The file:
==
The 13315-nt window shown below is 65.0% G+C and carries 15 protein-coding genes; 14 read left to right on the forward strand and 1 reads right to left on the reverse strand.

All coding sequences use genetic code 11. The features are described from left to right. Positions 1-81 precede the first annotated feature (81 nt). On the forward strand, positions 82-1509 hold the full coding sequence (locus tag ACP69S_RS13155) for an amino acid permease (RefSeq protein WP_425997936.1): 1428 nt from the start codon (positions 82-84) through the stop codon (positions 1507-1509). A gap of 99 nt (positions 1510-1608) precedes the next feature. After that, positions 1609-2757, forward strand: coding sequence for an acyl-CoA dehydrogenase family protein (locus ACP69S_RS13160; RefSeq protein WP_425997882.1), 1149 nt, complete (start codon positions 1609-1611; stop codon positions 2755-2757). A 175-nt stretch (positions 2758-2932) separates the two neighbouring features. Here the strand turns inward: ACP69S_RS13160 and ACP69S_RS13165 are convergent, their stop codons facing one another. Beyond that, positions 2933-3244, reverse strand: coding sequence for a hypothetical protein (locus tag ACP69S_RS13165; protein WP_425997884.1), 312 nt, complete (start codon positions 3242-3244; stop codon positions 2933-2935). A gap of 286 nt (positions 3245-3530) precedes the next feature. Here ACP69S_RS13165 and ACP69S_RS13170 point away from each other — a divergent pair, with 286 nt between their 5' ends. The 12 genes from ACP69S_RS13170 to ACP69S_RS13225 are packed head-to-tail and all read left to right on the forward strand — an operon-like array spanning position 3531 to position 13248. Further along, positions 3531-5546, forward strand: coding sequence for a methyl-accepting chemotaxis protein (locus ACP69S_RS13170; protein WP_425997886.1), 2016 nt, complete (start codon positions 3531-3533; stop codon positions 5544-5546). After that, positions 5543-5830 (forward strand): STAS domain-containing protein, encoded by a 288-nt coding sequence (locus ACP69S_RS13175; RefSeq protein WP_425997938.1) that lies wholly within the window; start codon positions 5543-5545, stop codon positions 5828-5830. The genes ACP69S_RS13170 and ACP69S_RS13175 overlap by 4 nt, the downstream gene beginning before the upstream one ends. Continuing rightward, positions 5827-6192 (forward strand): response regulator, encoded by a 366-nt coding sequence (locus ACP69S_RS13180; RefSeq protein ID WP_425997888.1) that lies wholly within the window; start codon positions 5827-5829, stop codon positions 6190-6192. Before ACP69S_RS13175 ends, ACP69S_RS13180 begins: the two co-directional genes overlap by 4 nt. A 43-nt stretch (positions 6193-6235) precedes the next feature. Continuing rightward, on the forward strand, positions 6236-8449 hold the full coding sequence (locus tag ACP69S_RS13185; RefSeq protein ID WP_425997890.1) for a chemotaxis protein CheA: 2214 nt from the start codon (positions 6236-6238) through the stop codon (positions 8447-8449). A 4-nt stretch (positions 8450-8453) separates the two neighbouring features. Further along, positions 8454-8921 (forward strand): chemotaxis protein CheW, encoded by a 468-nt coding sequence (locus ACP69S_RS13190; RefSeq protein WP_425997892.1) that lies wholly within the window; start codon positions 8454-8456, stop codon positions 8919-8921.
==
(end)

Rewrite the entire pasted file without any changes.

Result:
The 13315-nt window shown below is 65.0% G+C and carries 15 protein-coding genes; 14 read left to right on the forward strand and 1 reads right to left on the reverse strand.

All coding sequences use genetic code 11. The features are described from left to right. Positions 1-81 precede the first annotated feature (81 nt). On the forward strand, positions 82-1509 hold the full coding sequence (locus tag ACP69S_RS13155) for an amino acid permease (RefSeq protein WP_425997936.1): 1428 nt from the start codon (positions 82-84) through the stop codon (positions 1507-1509). A gap of 99 nt (positions 1510-1608) precedes the next feature. After that, positions 1609-2757, forward strand: coding sequence for an acyl-CoA dehydrogenase family protein (locus ACP69S_RS13160; RefSeq protein WP_425997882.1), 1149 nt, complete (start codon positions 1609-1611; stop codon positions 2755-2757). A 175-nt stretch (positions 2758-2932) separates the two neighbouring features. Here the strand turns inward: ACP69S_RS13160 and ACP69S_RS13165 are convergent, their stop codons facing one another. Beyond that, positions 2933-3244, reverse strand: coding sequence for a hypothetical protein (locus tag ACP69S_RS13165; protein WP_425997884.1), 312 nt, complete (start codon positions 3242-3244; stop codon positions 2933-2935). A gap of 286 nt (positions 3245-3530) precedes the next feature. Here ACP69S_RS13165 and ACP69S_RS13170 point away from each other — a divergent pair, with 286 nt between their 5' ends. The 12 genes from ACP69S_RS13170 to ACP69S_RS13225 are packed head-to-tail and all read left to right on the forward strand — an operon-like array spanning position 3531 to position 13248. Further along, positions 3531-5546, forward strand: coding sequence for a methyl-accepting chemotaxis protein (locus ACP69S_RS13170; protein WP_425997886.1), 2016 nt, complete (start codon positions 3531-3533; stop codon positions 5544-5546). After that, positions 5543-5830 (forward strand): STAS domain-containing protein, encoded by a 288-nt coding sequence (locus ACP69S_RS13175; RefSeq protein WP_425997938.1) that lies wholly within the window; start codon positions 5543-5545, stop codon positions 5828-5830. The genes ACP69S_RS13170 and ACP69S_RS13175 overlap by 4 nt, the downstream gene beginning before the upstream one ends. Continuing rightward, positions 5827-6192 (forward strand): response regulator, encoded by a 366-nt coding sequence (locus ACP69S_RS13180; RefSeq protein ID WP_425997888.1) that lies wholly within the window; start codon positions 5827-5829, stop codon positions 6190-6192. Before ACP69S_RS13175 ends, ACP69S_RS13180 begins: the two co-directional genes overlap by 4 nt. A 43-nt stretch (positions 6193-6235) precedes the next feature. Continuing rightward, on the forward strand, positions 6236-8449 hold the full coding sequence (locus tag ACP69S_RS13185; RefSeq protein ID WP_425997890.1) for a chemotaxis protein CheA: 2214 nt from the start codon (positions 6236-6238) through the stop codon (positions 8447-8449). A 4-nt stretch (positions 8450-8453) separates the two neighbouring features. Further along, positions 8454-8921 (forward strand): chemotaxis protein CheW, encoded by a 468-nt coding sequence (locus ACP69S_RS13190; RefSeq protein WP_425997892.1) that lies wholly within the window; start codon positions 8454-8456, stop codon positions 8919-8921.